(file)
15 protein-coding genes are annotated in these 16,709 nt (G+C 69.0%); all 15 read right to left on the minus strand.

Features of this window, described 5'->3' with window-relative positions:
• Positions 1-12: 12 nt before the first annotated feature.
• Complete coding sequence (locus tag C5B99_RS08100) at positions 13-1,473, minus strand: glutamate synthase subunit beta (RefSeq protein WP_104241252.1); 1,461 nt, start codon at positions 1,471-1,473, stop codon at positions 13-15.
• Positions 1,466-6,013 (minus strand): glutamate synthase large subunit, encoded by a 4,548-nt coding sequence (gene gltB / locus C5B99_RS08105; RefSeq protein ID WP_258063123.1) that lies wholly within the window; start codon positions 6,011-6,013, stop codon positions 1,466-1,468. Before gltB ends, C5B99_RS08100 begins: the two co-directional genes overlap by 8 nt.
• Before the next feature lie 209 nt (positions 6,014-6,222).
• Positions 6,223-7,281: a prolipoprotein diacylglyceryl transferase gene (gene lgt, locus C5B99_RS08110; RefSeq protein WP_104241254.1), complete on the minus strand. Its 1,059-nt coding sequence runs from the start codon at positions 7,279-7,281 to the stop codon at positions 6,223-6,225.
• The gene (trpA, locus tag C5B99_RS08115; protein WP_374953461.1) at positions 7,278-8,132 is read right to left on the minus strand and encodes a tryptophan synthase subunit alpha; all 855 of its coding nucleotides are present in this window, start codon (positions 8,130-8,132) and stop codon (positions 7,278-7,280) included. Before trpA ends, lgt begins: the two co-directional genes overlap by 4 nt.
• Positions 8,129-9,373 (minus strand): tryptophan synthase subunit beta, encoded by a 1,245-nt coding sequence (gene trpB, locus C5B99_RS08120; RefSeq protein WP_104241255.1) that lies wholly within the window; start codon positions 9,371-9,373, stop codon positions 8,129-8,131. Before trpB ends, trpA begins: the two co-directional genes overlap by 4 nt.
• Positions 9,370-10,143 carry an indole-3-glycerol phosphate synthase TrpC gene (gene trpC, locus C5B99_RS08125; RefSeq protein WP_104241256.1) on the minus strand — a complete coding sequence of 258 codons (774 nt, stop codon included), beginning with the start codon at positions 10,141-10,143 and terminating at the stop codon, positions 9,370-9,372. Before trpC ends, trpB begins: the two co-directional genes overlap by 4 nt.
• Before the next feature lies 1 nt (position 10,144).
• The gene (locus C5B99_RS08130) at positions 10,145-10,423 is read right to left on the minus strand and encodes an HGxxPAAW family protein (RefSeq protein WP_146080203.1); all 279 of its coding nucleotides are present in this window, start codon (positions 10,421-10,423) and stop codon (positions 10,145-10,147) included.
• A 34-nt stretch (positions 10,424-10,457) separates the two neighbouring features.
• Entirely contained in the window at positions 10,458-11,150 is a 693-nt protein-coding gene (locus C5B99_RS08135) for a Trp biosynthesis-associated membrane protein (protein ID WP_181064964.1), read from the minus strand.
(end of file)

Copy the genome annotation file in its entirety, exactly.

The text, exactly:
15 protein-coding genes are annotated in these 16,709 nt (G+C 69.0%); all 15 read right to left on the minus strand.

Features of this window, described 5'->3' with window-relative positions:
• Positions 1-12: 12 nt before the first annotated feature.
• Complete coding sequence (locus tag C5B99_RS08100) at positions 13-1,473, minus strand: glutamate synthase subunit beta (RefSeq protein WP_104241252.1); 1,461 nt, start codon at positions 1,471-1,473, stop codon at positions 13-15.
• Positions 1,466-6,013 (minus strand): glutamate synthase large subunit, encoded by a 4,548-nt coding sequence (gene gltB / locus C5B99_RS08105; RefSeq protein ID WP_258063123.1) that lies wholly within the window; start codon positions 6,011-6,013, stop codon positions 1,466-1,468. Before gltB ends, C5B99_RS08100 begins: the two co-directional genes overlap by 8 nt.
• Before the next feature lie 209 nt (positions 6,014-6,222).
• Positions 6,223-7,281: a prolipoprotein diacylglyceryl transferase gene (gene lgt, locus C5B99_RS08110; RefSeq protein WP_104241254.1), complete on the minus strand. Its 1,059-nt coding sequence runs from the start codon at positions 7,279-7,281 to the stop codon at positions 6,223-6,225.
• The gene (trpA, locus tag C5B99_RS08115; protein WP_374953461.1) at positions 7,278-8,132 is read right to left on the minus strand and encodes a tryptophan synthase subunit alpha; all 855 of its coding nucleotides are present in this window, start codon (positions 8,130-8,132) and stop codon (positions 7,278-7,280) included. Before trpA ends, lgt begins: the two co-directional genes overlap by 4 nt.
• Positions 8,129-9,373 (minus strand): tryptophan synthase subunit beta, encoded by a 1,245-nt coding sequence (gene trpB, locus C5B99_RS08120; RefSeq protein WP_104241255.1) that lies wholly within the window; start codon positions 9,371-9,373, stop codon positions 8,129-8,131. Before trpB ends, trpA begins: the two co-directional genes overlap by 4 nt.
• Positions 9,370-10,143 carry an indole-3-glycerol phosphate synthase TrpC gene (gene trpC, locus C5B99_RS08125; RefSeq protein WP_104241256.1) on the minus strand — a complete coding sequence of 258 codons (774 nt, stop codon included), beginning with the start codon at positions 10,141-10,143 and terminating at the stop codon, positions 9,370-9,372. Before trpC ends, trpB begins: the two co-directional genes overlap by 4 nt.
• Before the next feature lies 1 nt (position 10,144).
• The gene (locus C5B99_RS08130) at positions 10,145-10,423 is read right to left on the minus strand and encodes an HGxxPAAW family protein (RefSeq protein WP_146080203.1); all 279 of its coding nucleotides are present in this window, start codon (positions 10,421-10,423) and stop codon (positions 10,145-10,147) included.
• A 34-nt stretch (positions 10,424-10,457) separates the two neighbouring features.
• Entirely contained in the window at positions 10,458-11,150 is a 693-nt protein-coding gene (locus C5B99_RS08135) for a Trp biosynthesis-associated membrane protein (protein ID WP_181064964.1), read from the minus strand.